Murphy tested Sirigu and from the follow up Coleman might’ve done better but this pressure remained incessant as Italy were flustered and passing the ball terribly due to Irish pressure and harrying.

Ireland still needed that priceless goal and O’Neill sacrificed a much improved McCarthy for McGeady and a spent Murphy made way for the mercurial Hoolahan.

Italian sub Insigne almost gave Italy a most undeserved lead when he set off on a solo run and his excellent shot beat Randolph all ends up, but rebounded off the post to safety.

As Robbie Keane was readied after 81 minutes, Ireland looked like their moment had arrived. A defensive lapse allowed Hoolahan in on a one on one, but agonisingly his shot lacked conviction and Sirigu saved easily.

That moment looked to have passed but a moment later and with Keane still chomping to get on, Brady took possession in his own half. He advanced and fed McGeady to his right. Brady ran on. And ran on. And nobody tracked the lung-busting late run.

McGeady fed Hoolahan with a key pass and if anyone was in
doubt about Hoolahan’s state of mind, they needn’t have had
any. Hoolahan’s cultured left peg and wonderful football vision pierced Bonucci’s retreat and such was the pace on the pass, the still running Brady only had to make sure he made contact with the ball. He did. Sirigu had no chance and the Irish fans behind the goal sent up a Celtic cacaphoney of celebration as a spent and already emotional Brady slid to acclaim a memorable and bloody good goal.

He had started the move, showed desire and intelligence to keep going and Hoolahan’s magnificent delivery was final redemption for all those lonely years being ignored by Trapattoni. What a moment. Lille was in utter pandemonium.

Keane put his kit back on as Stephen Quinn came on instead to keep the Irish door shut for the final five minutes and stoppage time. Italy were done however, reduced to a cynical and beaten team by a Herculean Irish performance and the Boys in Green saw the time out without incident.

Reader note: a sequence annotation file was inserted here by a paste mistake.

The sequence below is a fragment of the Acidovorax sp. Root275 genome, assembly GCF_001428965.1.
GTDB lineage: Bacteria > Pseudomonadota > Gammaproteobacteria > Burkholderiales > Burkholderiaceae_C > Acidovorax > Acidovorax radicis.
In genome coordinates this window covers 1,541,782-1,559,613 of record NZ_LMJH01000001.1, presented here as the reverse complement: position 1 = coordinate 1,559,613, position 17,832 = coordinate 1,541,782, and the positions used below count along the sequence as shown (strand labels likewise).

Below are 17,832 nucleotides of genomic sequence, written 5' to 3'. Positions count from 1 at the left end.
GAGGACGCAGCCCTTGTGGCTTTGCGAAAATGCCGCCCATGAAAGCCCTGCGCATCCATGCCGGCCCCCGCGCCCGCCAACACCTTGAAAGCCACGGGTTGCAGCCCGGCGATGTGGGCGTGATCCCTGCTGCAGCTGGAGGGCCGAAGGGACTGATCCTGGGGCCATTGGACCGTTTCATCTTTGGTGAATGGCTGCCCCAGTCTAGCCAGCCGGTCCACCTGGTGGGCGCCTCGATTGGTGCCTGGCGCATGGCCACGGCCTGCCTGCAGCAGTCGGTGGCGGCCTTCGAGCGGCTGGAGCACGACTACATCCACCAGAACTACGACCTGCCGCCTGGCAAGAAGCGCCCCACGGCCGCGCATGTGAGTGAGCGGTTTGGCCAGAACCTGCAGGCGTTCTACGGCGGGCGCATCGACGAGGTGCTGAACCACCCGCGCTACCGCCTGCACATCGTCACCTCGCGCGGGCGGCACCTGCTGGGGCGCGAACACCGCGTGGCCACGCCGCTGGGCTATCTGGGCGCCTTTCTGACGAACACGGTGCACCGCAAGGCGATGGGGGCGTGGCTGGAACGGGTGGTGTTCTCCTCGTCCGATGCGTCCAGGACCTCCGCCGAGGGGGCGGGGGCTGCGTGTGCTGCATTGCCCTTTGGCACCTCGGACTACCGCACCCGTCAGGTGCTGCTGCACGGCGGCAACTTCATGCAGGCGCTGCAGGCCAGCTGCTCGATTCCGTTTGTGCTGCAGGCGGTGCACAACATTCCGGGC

The final whistle was predictably wild in Irish celebration of a famous but ultimately meaningful win. Given little chance following the loss in Bordeaux, O’Neill deserves huge credit in having the balls to make key and brave changes to the starting XI.

The players deserve massive praise for a performance of guts, discipline, skill and belief and it was these traits and more besides that kept the huge Irish support’s similar belief. The fans deserve the extra game (and who knows maybe more) in France.

Make no mistake, Ireland have a chance next Sunday in Lyon. They have momentum, belief, purpose and unity. France will write them off at their peril. The ghost of Henry 2009 still stalks Irish fans and this team will do its utmost to banish it. Forever.

This is a turning point in the O’Neill reign. Things weren’t right in Bordeaux and he moved to put them right. He did. This is also a turning point in the Irish public and their relationship with its football team.

They are in love again. It has been too long.